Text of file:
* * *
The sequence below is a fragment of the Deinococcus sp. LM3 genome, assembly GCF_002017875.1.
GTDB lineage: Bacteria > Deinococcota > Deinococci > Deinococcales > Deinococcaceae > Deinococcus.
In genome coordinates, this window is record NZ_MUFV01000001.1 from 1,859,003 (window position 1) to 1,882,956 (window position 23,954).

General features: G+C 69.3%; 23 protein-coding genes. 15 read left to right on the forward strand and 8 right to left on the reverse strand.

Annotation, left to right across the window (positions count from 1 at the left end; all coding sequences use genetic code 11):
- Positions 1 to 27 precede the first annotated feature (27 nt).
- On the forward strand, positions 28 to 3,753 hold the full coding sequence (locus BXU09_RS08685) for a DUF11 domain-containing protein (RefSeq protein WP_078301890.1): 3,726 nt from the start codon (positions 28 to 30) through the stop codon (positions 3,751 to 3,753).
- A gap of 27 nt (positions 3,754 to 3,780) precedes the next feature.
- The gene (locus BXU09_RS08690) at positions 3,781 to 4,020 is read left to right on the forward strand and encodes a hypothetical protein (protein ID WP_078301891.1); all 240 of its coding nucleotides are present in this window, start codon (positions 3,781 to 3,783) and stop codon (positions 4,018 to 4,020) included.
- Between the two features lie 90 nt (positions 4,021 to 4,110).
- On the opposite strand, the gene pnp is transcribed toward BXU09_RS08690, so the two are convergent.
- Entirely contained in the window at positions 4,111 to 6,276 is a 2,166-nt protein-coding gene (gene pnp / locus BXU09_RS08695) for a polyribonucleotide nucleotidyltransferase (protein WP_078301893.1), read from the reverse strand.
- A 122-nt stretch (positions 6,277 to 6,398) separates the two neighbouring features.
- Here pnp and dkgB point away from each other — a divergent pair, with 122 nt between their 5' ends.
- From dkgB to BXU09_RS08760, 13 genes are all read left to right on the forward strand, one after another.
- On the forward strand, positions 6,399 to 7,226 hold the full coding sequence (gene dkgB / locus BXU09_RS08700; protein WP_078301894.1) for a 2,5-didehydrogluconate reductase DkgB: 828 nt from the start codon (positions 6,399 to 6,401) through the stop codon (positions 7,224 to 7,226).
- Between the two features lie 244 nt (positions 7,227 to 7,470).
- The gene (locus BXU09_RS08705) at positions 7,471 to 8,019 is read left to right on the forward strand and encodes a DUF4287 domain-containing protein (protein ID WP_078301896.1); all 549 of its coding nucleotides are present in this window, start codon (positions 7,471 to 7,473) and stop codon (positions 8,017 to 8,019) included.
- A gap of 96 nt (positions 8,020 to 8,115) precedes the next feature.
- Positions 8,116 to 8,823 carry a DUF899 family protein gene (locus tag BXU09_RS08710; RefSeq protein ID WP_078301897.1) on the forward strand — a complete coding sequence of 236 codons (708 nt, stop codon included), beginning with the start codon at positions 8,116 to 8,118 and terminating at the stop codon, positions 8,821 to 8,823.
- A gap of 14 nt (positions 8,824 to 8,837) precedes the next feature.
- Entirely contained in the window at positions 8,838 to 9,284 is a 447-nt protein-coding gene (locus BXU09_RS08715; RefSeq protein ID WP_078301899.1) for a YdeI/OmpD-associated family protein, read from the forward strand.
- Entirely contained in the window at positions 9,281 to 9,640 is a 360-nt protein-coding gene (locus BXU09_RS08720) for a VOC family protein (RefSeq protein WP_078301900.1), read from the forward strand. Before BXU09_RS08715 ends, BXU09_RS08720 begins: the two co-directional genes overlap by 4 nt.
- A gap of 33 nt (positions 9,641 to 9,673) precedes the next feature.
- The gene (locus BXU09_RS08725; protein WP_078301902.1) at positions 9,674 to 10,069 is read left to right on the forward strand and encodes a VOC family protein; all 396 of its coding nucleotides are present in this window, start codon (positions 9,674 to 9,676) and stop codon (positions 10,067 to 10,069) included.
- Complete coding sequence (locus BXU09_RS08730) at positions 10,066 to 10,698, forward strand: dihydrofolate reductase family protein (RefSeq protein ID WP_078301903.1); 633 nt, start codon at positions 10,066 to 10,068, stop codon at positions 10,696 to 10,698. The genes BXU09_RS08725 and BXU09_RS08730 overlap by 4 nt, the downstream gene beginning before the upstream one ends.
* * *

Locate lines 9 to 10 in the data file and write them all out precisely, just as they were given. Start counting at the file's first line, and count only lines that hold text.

- The gene (locus BXU09_RS08690) at positions 3,781 to 4,020 is read left to right on the forward strand and encodes a hypothetical protein (protein ID WP_078301891.1); all 240 of its coding nucleotides are present in this window, start codon (positions 3,781 to 3,783) and stop codon (positions 4,018 to 4,020) included.
- Between the two features lie 90 nt (positions 4,021 to 4,110).